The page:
Assessment of Metabolic Syndrome in a sample of Central and South Americans living in the Washington, D.C. area
Gill, Regina Marie
Jackson, Robert T.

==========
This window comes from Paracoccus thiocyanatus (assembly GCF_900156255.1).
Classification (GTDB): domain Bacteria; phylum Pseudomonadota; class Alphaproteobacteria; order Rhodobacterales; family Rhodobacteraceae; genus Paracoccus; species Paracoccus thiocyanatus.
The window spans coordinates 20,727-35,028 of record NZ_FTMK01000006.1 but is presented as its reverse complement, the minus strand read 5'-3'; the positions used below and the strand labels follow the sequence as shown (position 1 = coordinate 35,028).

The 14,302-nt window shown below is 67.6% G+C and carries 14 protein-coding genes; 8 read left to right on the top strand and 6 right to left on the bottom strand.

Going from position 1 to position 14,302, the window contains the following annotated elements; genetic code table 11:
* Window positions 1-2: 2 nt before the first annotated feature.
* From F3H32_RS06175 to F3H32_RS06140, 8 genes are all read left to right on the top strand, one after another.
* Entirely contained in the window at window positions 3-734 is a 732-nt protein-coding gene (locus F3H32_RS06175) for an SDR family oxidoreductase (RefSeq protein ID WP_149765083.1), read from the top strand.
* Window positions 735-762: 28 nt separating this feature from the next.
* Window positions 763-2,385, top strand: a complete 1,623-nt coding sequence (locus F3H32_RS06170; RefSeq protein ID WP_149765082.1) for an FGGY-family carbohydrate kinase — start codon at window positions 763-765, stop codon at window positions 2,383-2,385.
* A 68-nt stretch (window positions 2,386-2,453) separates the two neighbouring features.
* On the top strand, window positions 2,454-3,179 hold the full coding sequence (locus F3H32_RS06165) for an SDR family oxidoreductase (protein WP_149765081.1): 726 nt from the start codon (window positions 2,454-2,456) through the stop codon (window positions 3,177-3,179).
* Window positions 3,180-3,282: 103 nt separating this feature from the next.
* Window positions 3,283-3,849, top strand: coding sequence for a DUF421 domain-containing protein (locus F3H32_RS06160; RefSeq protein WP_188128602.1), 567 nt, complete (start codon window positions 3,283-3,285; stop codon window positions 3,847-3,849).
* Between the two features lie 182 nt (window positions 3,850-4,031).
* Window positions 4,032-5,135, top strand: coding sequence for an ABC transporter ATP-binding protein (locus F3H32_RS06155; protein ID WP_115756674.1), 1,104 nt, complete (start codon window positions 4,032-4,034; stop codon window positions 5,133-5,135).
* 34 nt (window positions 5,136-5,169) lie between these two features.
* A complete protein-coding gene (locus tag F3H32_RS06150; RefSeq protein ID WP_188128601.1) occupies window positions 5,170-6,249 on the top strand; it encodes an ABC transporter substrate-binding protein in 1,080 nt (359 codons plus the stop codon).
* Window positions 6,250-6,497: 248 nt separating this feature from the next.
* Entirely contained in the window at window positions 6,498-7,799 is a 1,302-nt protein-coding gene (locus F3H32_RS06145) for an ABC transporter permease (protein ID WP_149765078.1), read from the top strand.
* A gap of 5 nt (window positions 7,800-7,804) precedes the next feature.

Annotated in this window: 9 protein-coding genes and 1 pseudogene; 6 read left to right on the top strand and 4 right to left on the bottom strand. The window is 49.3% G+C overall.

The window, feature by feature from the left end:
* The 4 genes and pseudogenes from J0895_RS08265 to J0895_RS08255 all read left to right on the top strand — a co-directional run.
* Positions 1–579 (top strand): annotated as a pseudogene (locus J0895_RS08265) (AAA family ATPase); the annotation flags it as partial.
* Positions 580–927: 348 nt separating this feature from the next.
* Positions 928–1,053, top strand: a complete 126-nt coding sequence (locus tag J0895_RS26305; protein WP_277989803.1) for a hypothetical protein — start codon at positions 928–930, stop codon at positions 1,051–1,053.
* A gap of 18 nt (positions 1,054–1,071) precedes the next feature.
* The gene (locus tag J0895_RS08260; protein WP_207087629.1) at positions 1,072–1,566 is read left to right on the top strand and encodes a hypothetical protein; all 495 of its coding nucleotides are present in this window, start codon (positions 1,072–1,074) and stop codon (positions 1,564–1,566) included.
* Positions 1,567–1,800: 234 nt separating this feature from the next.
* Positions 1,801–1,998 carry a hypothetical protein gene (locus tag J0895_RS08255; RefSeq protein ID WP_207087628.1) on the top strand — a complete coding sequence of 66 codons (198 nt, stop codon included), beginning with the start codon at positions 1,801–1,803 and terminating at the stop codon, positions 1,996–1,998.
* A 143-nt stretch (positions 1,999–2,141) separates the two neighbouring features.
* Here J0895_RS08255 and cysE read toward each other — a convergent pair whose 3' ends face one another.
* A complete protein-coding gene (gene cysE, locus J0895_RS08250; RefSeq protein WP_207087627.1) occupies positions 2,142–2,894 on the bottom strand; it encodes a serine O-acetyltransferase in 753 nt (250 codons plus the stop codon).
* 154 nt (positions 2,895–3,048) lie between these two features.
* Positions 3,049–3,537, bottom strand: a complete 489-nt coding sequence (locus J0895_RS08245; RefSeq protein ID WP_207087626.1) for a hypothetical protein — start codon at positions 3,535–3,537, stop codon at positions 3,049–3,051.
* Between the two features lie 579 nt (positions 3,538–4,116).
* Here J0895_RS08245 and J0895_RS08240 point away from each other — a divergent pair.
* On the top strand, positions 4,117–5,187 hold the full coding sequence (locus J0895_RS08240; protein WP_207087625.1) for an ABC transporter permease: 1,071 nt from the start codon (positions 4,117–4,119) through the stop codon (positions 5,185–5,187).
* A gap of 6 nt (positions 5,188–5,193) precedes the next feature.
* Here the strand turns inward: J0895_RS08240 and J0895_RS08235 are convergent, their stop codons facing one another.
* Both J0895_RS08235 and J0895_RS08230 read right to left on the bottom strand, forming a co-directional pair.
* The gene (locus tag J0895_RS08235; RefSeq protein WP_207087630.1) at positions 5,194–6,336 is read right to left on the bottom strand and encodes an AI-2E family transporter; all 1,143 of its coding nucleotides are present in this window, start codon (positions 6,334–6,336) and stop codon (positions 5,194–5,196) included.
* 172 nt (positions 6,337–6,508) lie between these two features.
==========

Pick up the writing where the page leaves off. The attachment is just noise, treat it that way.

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The Central/South American population is growing rapidly in the U.S., but little is known about the health status. The purpose of this study was 1) to estimate the prevalence of MS and its individual components, 2) compare risk factors among Hispanic sub-groups, and 3) examine how metabolic syndrome (MS) prevalence estimates have changed from 1993–1994 to 2008–2009 in a sample of Central/South Americans living in the D.C. area. In this cross-sectional, medical record extraction survey, data from 1993–1994 were compared with data from 2008–2009 on 1,042 male and female adults collected by questionnaire. 28% of our subjects had MS. The most prevalent MS components were low HDL (43.2% men; 50.7% women), elevated triglycerides (37%), and high BMI ≥ 25 kg/m<super>2</super> (75.6%). Among Central/South Americans, Salvadorans had the highest prevalence of MS (30.7%). MS prevalence was significantly greater for the 2008–2009 subjects (27.9%) compared with 1993–1994 subjects (19.7%) (<italic>p</italic> ≤ 0.05).